3

http://whatsmyuseragent.com/ tells you your screen resolution, javascript enabled,user agent and local time etc?

User agent is a part of HTTP header. How do they know about other information? I installed Firefox addons "Live HTTP Header" to view this information but I was only able to see user agent.

7

Because client-side Javascript code has access to that kind of information.

If you go to http://whatsmyscreenresolution.com/ (which your link links to) and press ctrl+u to view the page's (client-side) source code, you'll see things like this:

            <div class="col-md-4 col-md-offset-2 well">
                <h3>jQuery code to get window resolution:</h3>
                <p class="codeSection">
                    ; (function () {<br />
                    &nbsp; &nbsp; &nbsp;$(window).width();<br />
                    &nbsp; &nbsp; &nbsp;$(window).height();<br />
                    })();<br />
                </p>
            </div>

If it's not obvious, the $(window).width(); and $(window).height(); are the important parts here.

Note that the "website" (i.e., the server that sent you this HTML page with bits of Javascript in it) does not have any direct access to this information. They can only get if your browser runs a piece of Javascript code that sends it back to them, which this page may or may not be doing.

The documentation for the window object lists several additional properties related to size and scroll position and other stuff that all Javascript code has access to.


Since you also mentioned local time, here's the documentation for the Date object. The key bit is that new Date() will create a Date object set to the current date and time in the user's local timezone.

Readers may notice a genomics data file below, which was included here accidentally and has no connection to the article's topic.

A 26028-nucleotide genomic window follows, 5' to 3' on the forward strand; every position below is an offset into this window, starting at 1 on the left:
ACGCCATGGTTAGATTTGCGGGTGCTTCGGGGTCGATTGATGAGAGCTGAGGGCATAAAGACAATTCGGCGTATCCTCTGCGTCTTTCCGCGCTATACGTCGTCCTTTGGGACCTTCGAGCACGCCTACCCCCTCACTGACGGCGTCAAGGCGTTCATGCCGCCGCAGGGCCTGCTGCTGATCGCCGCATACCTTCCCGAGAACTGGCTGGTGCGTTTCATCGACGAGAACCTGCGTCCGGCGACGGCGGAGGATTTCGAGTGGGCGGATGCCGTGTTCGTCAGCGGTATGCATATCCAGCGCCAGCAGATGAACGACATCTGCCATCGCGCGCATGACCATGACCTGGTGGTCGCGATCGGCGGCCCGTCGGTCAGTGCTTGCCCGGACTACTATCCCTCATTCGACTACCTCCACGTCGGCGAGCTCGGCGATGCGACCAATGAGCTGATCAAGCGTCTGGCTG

On the website you linked, this is done (and then redone every 10 seconds) in:

    function UpdateTime() {
        $('.local-time').text(formatAMPM(new Date()));
        setTimeout(function () { UpdateTime() }, 10000)
    };

And finally, a website can show whether or not you have Javascript enabled by displaying "No" by default:

            <td style="width: 50%;">JavaScript Enabled:</td>
            <td class="js-enabled bold">No</td>

and having a piece of Javascript code that changes the "No" to a "Yes":

        $('.js-enabled').text('Yes');

If your browser refuses to run Javascript, you see the "No". If it runs it, you see the "Yes".

  • Is there anyway I can stop/spoof this information just the way we spoof user agents? for example: my local time here is 3:00pm and I change it to 9:00pm. – Curtis Hagen Jun 7 '15 at 17:44
  • Your browser is the one executing this Javascript code, and it typically talks directly to your operating system to get much of this information. So unless your browser or your OS provides you with fine-grained spoofing options, you can't spoof individual bits of info, though you can easily stop all of it by disabling Javascript entirely. You can sorta spoof the time since most OSes let you change the system clock, but not on a per-application basis. – Ixrec Jun 7 '15 at 18:09
  • Thanks a lot for your time. I appreciate :) God bless you. – Curtis Hagen Jun 8 '15 at 5:46
  • can you answer my other question on programmers.stackexchange.com/questions/286460/… – Curtis Hagen Jun 11 '15 at 8:28
3

The site shows how it's done, actually. It has a link to http://whatsmyscreenresolution.com/ which shows two snippets down below:

JavaScript code to get screen resolution:

<script type="text/javascript">
document.write(screen.width + 'x' + screen.height);
</script>

jQuery code to get window resolution:

; (function () {
     $(window).width();
     $(window).height();
})();

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